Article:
Giving "great weight" to two consent agreements, the Board reversed a Section 2(d) refusal of AMERICAN CONSTELLATION, finding the mark not likely to cause confusion with the registered mark CONSTELLATION, both for cruise ship services. The Examining Attorney maintained that these were "naked" consents because they did not state the steps the parties would take to avoid confusion, but the Board pointed out that such terms are not essential for the consents to have probative value. In re American Cruise Lines, Inc., 128 USPQ2d 1157 (TTAB 2018) [precedential] (Opinion by Judge Marc A. Bergsman).

Purchaser Care: Because the services involved are identical, the Board must presume that the channels of trade and the classes of consumers are the same. See In re Viterra. Applicant asserted that selecting a cruise is not an impulse purchase, but is "based on careful research and investigation in light of the purchaser's travel goals and travel budget." Applicant supported this assertion with the testimony of one its officers, and by a statement from Registrant's CEO in one of the consent agreements. The Examining Attorney contended these two (self-serving) statements must be corroborated by additional evidence, but the Board disagreed: the Examining Attorney "disregards that the statements were made by two people who work in the cruise ship industry" and even if the statement of applicant's officer were deemed less persuasive, "the statement of Registrant's officer certainly must be considered probative evidence on this point."

The Board found that customers for the involved services exercise a heightened degree of care when selecting cruise ship services.

The Marks: The Board found that the marks have a similar meaning and convey a similar commercial impression "because the name AMERICAN CONSTELLATION means and engenders the commercial impression of an American star or group." The fact that the cited mark is contained in the applied-for mark increases the similarity between the two.

Consent Agreements: In the second consent agreement, the parties set forth reasons why they believe there will be no likelihood of confusion: they provide cruise ship services in different parts of the world; applicant agreed not to refer to its ship as CONSTELLATION, but always as AMERICAN CONSTELLATION; cruise ship customers exercise heightened care when selecting a cruise; customers know that applicant uses "American" as a house mark; there has been no actual confusion during ten years of coexistence; and confusion is unlikely, since other cruise lines operate many ships under names that share a common term (e.g., LEGEND and LEGEND OF THE SEAS).

The Examining Attorney maintained that the consent agreements were not probative because they were "naked": i.e., they do not describe the arrangements to avoid confusion and do not contain any agreement regarding efforts to avoid confusion. The Board, however, found that the the second consent agreement was "clothed" because it included four reasons why applicant and registrant believed confusion was not likely.

A provision in the consent agreement that the parties agree to make efforts to prevent confusion or to cooperate and take steps to avoid any confusion that may arise in the future may render the agreement more probative, but it is not an essential provision for the agreement to have probative value. *** [N]o authority requires that parties explicitly agree to make efforts to prevent confusion or to cooperate and take steps to avoid any confusion that may arise in the future as a prerequisite to giving some weight to a consent agreement.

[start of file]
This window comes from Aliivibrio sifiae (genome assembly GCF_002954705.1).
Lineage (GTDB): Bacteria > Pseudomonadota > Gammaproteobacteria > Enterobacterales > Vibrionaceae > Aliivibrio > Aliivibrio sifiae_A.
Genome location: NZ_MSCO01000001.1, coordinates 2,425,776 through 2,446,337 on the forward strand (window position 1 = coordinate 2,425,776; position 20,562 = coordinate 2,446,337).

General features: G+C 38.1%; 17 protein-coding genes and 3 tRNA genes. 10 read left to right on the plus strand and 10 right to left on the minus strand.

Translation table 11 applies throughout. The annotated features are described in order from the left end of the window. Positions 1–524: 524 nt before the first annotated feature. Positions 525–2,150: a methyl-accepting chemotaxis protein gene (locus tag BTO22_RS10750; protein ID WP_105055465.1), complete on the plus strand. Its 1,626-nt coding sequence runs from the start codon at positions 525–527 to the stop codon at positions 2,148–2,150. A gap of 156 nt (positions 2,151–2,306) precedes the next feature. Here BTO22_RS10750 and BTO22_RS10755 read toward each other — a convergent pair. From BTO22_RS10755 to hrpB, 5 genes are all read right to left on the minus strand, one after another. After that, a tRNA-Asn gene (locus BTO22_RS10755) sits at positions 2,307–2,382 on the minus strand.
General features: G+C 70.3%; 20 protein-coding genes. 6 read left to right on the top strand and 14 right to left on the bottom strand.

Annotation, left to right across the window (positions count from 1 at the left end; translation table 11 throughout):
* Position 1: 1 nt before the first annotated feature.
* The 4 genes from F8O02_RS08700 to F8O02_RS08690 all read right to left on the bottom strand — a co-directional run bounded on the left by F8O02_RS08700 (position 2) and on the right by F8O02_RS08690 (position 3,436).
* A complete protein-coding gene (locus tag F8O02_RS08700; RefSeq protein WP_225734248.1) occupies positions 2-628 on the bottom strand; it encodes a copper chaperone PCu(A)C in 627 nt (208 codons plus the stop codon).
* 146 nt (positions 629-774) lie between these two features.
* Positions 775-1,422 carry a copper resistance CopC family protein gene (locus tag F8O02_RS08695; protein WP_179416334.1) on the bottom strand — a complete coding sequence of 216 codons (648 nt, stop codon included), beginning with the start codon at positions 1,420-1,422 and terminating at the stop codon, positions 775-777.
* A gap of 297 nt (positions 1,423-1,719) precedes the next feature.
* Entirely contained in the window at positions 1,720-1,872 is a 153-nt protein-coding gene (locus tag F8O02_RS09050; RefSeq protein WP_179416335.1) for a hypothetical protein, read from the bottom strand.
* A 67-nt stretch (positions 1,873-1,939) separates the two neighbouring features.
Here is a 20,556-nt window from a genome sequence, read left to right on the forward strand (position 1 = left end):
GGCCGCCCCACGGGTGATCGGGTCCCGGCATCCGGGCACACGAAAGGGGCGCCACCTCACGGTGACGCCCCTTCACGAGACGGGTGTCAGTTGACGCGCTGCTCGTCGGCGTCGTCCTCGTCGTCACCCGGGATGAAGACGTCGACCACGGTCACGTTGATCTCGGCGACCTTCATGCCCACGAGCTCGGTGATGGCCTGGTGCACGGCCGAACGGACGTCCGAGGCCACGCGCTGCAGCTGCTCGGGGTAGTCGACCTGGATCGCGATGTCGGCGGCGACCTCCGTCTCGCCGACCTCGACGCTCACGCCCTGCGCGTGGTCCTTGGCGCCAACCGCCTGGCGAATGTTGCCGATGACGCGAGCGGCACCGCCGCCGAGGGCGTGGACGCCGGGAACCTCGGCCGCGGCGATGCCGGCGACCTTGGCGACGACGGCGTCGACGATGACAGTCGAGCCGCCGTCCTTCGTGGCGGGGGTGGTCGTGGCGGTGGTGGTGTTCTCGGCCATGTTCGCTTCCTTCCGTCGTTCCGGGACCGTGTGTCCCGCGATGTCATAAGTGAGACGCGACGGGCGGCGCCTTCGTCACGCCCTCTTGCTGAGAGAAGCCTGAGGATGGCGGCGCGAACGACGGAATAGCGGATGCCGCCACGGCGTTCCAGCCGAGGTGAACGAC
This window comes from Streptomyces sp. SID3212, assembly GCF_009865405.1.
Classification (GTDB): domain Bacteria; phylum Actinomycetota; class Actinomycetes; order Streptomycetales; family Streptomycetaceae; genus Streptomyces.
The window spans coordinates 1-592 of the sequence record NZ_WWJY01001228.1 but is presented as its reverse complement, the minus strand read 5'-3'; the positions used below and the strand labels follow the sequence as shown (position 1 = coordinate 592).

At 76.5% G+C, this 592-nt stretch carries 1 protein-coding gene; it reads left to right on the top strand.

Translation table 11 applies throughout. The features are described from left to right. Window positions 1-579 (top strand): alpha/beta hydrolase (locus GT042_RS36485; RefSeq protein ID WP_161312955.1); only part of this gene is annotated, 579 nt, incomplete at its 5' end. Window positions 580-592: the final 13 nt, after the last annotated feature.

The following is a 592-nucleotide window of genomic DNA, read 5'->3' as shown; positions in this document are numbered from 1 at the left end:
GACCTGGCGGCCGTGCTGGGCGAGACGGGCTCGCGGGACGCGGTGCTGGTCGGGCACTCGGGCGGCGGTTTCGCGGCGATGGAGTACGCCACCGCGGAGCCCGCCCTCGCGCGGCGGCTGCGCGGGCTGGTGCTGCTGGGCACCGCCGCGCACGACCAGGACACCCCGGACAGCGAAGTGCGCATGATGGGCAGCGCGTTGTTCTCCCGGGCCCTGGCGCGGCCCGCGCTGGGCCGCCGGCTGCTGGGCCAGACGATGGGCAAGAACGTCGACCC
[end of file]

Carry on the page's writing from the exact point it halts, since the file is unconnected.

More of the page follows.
In sum, "[w]hile the inclusion of provisions to avoid any potential confusion are preferred and probative in consent agreements, they are not mandatory."

The Board pointed out that the provision that applicant and registrant operate in different areas of the world is not probative, since that restriction is not reflected in the application or cited registration. However, the remaining four (sic) provisions "are probative that the consent agreement reflects the reality of no likelihood of confusion in the marketplace." Therefore the subject consent to use and register "weighs heavily" against a likelihood of confusion.

"[C]lothed” consent agreements where “competitors have clearly thought out their commercial interests” should be given great weight, and the USPTO should not substitute its judgment concerning likelihood of confusion for the judgment of the real parties in interest without good reason, that is, unless the other relevant factors clearly dictate a finding of likelihood of confusion.

See In re Four Seasons Hotels Ltd., 26 USPQ2d at 1073 (quoting In re N.A.D. Inc., 754 F.2d 996, 224 USPQ 969 (Fed. Cir. 1985)); see also du Pont, 177 USPQ at 568 ("A mere assumption that confusion is likely will rarely prevail against uncontroverted evidence from those on the firing lot that it is not.")

Conclusion: The Board found that confusion between the subject marks is not likely, and so it reversed the refusal to register.

Read comments and post your comment here.

TTABlog comment: "Naked consent agreements are effective only in nudist colonies." David Perlsack Perlsack on Trademarks, 3rd ed. 2017.

BTW: The Board lists six reasons that were included in the consent agreements (pp. 11-12), but points out that one is not probative and the remaining "four" are probative (p. 14). Either the Board is mis-counting or I am.

Text Copyright John L. Welch 2018.

Monday, October 08, 2018

TTAB Test: Which Of These Three Section 2(d) Refusals Was Reversed?